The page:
Of women who get yearly mammograms, 61 percent will have at least one false-positive result over a decade, a new study shows.
- A routine mammogram screening typically involves four x-rays, two per breast. This amounts to more than 150 times the amount of radiation that is used for a single chest x-ray. Bottom line: screening mammograms send a strong dose of ionizing radiation through your tissues. Any dose of ionzing radiation is capable of contributing to cancer and heart disease.
- Screening mammograms increase the risk of developing cancer in premenopausal women.
- Screening mammograms require breast tissue to be squeezed firmly between two plates. This compressive force can damage small blood vessels which can result in existing cancerous cells spreading to other areas of the body.
- Cancers that exist in pre-menopausal women with dense breast tissue and in postmenopausal women on estrogen replacement therapy are commonly undetected by screening mammograms.
- For women who have a family history of breast cancer and early onset of menstruation, the risk of being diagnosed with breast cancer with screening mammograms when no cancer actually exists can be as high as 100 percent.
In a Swedish study of 60,000 women, 70 percent of the mammographically detected tumors weren’t tumors at all. These “false positives” aren’t just financial and emotional strains, they may also lead to many unnecessary and invasive biopsies. In fact, 70 to 80 percent of all positive mammograms do not, upon biopsy, show any presence of cancer.
At the same time, mammograms also have a high rate of missed tumors, or “false negatives.” Dr. Samuel S. Epstein, in his book, The Politics Of Cancer, claims that in women ages 40 to 49, one in four instances of cancer is missed at each mammography. The National Cancer Institute (NCI) puts the false negative rate even higher at 40 percent among women ages 40-49. National Institutes of Health spokespeople also admit that mammograms miss 10 percent of malignant tumors in women over 50. Researchers have found that breast tissue is denser among younger women, making it difficult to detect tumors. For this reason, false negatives are twice as likely to occur in premenopausal mammograms.
And because of these ‘false alarm’ test results — which seem to indicate cancer but further tests reveal not to be tumors –7 to 9 percent of women will be recommended to get a biopsy.
If women are instead screened every other year, only 42 percent will have a false positive over a decade, but this lengthened screening interval brings a small increased risk of getting a later-stage cancer diagnosis, the study showed.
“We hope that by helping women know what to expect in terms of false-positive results, they’ll be less likely to experience anxiety when they are called back for a repeat screening or biopsy,” said study researcher Rebecca Hubbard, an assistant investigator at the Group Health Center for Health Studies in Seattle.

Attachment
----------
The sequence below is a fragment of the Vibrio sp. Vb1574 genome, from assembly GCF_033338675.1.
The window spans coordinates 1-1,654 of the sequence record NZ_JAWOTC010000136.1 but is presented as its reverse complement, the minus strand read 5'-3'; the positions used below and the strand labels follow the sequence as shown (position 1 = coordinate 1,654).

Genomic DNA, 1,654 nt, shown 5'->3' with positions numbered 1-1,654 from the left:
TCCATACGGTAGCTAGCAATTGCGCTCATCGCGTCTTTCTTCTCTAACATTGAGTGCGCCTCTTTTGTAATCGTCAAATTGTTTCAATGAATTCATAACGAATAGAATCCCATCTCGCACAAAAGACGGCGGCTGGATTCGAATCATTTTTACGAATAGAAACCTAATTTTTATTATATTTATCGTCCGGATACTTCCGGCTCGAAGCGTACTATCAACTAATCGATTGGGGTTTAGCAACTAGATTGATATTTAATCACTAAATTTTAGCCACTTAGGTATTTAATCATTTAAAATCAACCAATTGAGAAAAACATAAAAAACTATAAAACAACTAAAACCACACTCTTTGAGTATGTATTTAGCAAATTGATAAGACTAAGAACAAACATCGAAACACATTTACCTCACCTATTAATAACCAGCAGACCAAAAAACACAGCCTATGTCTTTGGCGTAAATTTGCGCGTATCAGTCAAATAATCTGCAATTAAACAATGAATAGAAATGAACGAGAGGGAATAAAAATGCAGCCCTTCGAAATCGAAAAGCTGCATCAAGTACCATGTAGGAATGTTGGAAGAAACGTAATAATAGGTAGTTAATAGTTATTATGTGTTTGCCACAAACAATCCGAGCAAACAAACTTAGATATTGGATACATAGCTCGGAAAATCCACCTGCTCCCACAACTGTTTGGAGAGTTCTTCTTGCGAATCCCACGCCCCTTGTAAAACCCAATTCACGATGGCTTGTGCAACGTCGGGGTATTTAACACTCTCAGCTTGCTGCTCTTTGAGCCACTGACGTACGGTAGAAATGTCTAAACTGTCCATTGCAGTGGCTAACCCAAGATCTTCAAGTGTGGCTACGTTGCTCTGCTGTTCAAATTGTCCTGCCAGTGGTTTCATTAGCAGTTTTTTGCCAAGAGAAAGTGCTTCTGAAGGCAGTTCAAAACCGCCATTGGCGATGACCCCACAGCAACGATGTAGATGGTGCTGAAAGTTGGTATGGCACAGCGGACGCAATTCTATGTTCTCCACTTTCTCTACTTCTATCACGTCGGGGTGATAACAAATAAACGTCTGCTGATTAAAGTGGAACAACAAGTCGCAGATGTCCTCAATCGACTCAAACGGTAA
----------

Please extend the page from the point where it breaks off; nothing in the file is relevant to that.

The study researchers say they recommend that women and their doctors develop a screening plan based on the patient’s individual risk factors for breast cancer and her tolerance for dealing with such false alarms.
The study will be published online tomorrow (Oct. 18) in the journal Annals of Internal Medicine.
The topic of how often women should get mammograms and at what age they should start has been controversial. The American Cancer Society recommends all women with average risk of breast cancer get a yearly mammogram starting at age 40, and the National Cancer Institute recommends women age 40 and older get a mammogram every year or two.
On the other hand, the U.S. Preventive Services Task Force issued new recommendations in 2009 that women should wait until age 50 to begin the screening, and should have a mammogram every other year, citing false detections, and the unnecessary biopsies and anxiety they can bring.
The new findings emphasized the importance of radiologists being able to review a patient’s previous mammograms because it “may halve the odds of a false-positive recall,” the researchers wrote. Though recommendations for for further testing — fine-needle aspiration or surgical biopsy — are less common than false positives, they can lead to unnecessary pain and scarring. The additional testing also contributes to rising medical costs.
“We conducted these studies to help women understand that having a false-positive result is part of the process for mammography screening,” Hubbard said.
The researchers used data from seven mammography registries in the Breast Cancer Surveillance Consortium, a comprehensive breast cancer registry. They looked at data from nearly 170,000 women from seven regions around the United States, and almost 4,500 women with invasive breast cancer.
Mammograms are going digital
A second study compared digital mammograms with the older technology, film mammograms. Digital mammograms are increasingly being used, the researchers said.
That study included data nearly 330,000 women between the ages of 40 and 79, also from the Breast Cancer Surveillance Consortium.
The researchers found that digital and film mammography were equally effective for women over age 50, but for women ages 40 to 49 — especially those with dense breast tissue — digital mammograms were slightly more likely to find a cancer. However there was also an increased risk for false positive results for these younger women.
The researchers found that for every 10,000 women 40 to 49 who are given digital mammograms, two more cases of cancer will be identified for every 170 additional false-positive examinations.
Source: Prevent Disease